Red Gate Gallery, also known by its Chinese name 红门画廊 (hongmen hualang), lies nestled among the plethora of art galleries and trendy cafes in Beijing’s 798 Art District.
Red Gate’s founder Brian Wallace has not only witnessed the development of 798, but also been at the forefront of China’s contemporary art scene for more than 30 years.
Red Gate Gallery founder Brian Wallace
After first arriving in China in 1984 from his native Australia, Wallace began curating and exhibiting art in the late ‘80s. He later founded Red Gate in 1991.
The gallery exhibits contemporary art (i.e. the art of the day.) This is not to be confused with modern art, a specific style which began to develop in the mid-1900s.
As China’s Reform and Opening-up began to take hold across the country, so too did China’s refreshed contemporary art movement. Gone were the days when artists were required to adhere to socialist realism, a style from the Soviet Union which sought to “idealize the dictatorship of the proletariat in the arts.”
Riding this wave of China’s contemporary artists opening their minds to fresh styles of art, Red Gate was established in 1991 in Dongbianmen as the first private art gallery in the country.
The gallery later moved to a new location in 798 in 2006. Nowadays, the area is very much one of Beijing's mainstream tourist attractions. However, when Red Gate first set up there, the area was still very much in its infancy. Wallace credits 798's growth in popularity with helping make art more accessible to the general public in China.
The gallery has represented many artists over the years, many of whom have gone on to win prestigious art awards.
Sichuan-born Han Qing took part in the gallery’s residence program. Today, he lives and works in Beijing. Many of his oil paintings on linen and on canvas represent night scenes, including the iconic Taikoo Li mall in Sanlitun.
Jacaranda No. 13, 2021, oil on linen by Han Qing, 2011
Wang Lifeng, from Inner Mongolia, has also exhibited with Red Gate since 1991. His work is focused on mixed media painting. A Red Gate curatorial statement asserts that Wang was “one of the pioneers of Chinese contemporary abstract art.”
Qing Mountain No. 36, 2011, mixed media on canvas by Wang Lifeng, 2011
As the gallery celebrates its 30th anniversary, That’s sat down with Wallace to discuss some of the changes he’s seen over the years.
Red Gate Gallery at its original location at Dongbianmen
What challenges did you face when first setting up Red Gate at the original location in Dongbianmen?
Setting up at Dongbianmen didn’t really present us with any challenges. We already had a very good introduction from the people at the ancient observatory (nearby Dongbianmen). All of those buildings are managed by the Bureau of Cultural Relics. They knew the people down the road at the Watchtower. The people in charge of the Watchtower said, “you can have the top floor.”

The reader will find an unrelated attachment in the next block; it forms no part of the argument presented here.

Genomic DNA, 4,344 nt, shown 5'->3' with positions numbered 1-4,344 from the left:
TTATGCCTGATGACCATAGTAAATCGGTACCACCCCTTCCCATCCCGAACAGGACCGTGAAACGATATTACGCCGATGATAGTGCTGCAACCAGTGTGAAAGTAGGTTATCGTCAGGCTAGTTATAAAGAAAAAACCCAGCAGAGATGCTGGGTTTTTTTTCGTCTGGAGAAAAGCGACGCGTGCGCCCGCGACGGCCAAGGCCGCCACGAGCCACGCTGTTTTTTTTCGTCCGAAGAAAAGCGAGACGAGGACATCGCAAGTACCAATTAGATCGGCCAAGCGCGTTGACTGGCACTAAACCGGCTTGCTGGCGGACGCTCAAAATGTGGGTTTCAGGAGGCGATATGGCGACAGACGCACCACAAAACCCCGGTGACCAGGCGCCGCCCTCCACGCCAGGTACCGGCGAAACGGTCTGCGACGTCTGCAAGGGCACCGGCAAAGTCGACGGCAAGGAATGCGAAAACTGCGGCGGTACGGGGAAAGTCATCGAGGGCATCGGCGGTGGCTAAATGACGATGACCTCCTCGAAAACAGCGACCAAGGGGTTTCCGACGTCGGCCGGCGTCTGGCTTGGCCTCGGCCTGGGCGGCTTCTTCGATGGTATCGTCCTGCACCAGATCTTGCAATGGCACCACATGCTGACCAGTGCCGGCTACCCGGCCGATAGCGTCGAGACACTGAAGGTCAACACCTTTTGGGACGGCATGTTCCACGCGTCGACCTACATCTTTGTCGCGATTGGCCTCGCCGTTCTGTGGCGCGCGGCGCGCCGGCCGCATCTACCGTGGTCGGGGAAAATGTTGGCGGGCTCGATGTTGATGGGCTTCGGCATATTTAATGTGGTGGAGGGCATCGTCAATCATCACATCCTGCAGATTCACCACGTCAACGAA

Who supported Red Gate in the early days?
It was really the expat community that supported us. This included diplomats, foreign workers and students who would pass by for a drink.
When we had an opening for a Chinese artist, the people who would turn up may include the best friends of the artist, mum and dad, the girlfriend or the boyfriend, a group of foreigners and not many other people. In those days, it was really only foreigners who were buying art.
Red Gate moved to 798 Art District in 2006. What did the area look like in those days?
Think of it in two periods of time – pre-2008 Beijing Olympics and post-2008 Beijing Olympics. Before 2008, even before it was booming, the artists started to discover the spaces and started moving in. The first gallery to move in was Beijing Tokyo Art Projects. They moved here in 2002.
There was no public lighting. There was no paving on the roads. There were potholes everywhere. I like to say they ‘Singapore-d it.’ They tidied it up.
Red Gate Gallery at the current location in 798 Art District
It (the growth of art in China) has all followed the trend of China’s booming economy. People have the time and the money to partake in art now. 798 was part of this initiative to really allow people to come and see this kind of art for the first time and also to have fun.
Red Gate is now in its 30th year. To mark this anniversary, you've set up the ‘Memory Wall.’ What's the idea behind this?
The basis of it (the ‘Memory Wall’) is the invitation cards to all the shows that we’ve had. There have been other galleries that have come and gone over the years. But, because I’ve always been around, I have their invitation cards as well.
Red Gate's 'Memory Wall' to commorate the 30th anniversary
Inside Red Gate Gallery
The four artists here (on the back wall) were actually in the first show in 1991.
Many of the earlier ones (artists represented by Red Gate) are writing to me and talking about their memories of how they met me, how they got into Red Gate Gallery etc. It’s really been a great project!
To learn more about Red Gate Gallery, why not pay them a visit? The address is listed below:
798 Art District, No. 2 Jiuxianqiao Lu, Chaoyang district, Beijing.
You can also follow Red Gate’s official WeChat account by scanning the QR code below:
This interview has been edited for clarity and brevity.
[All images via Red Gate Gallery]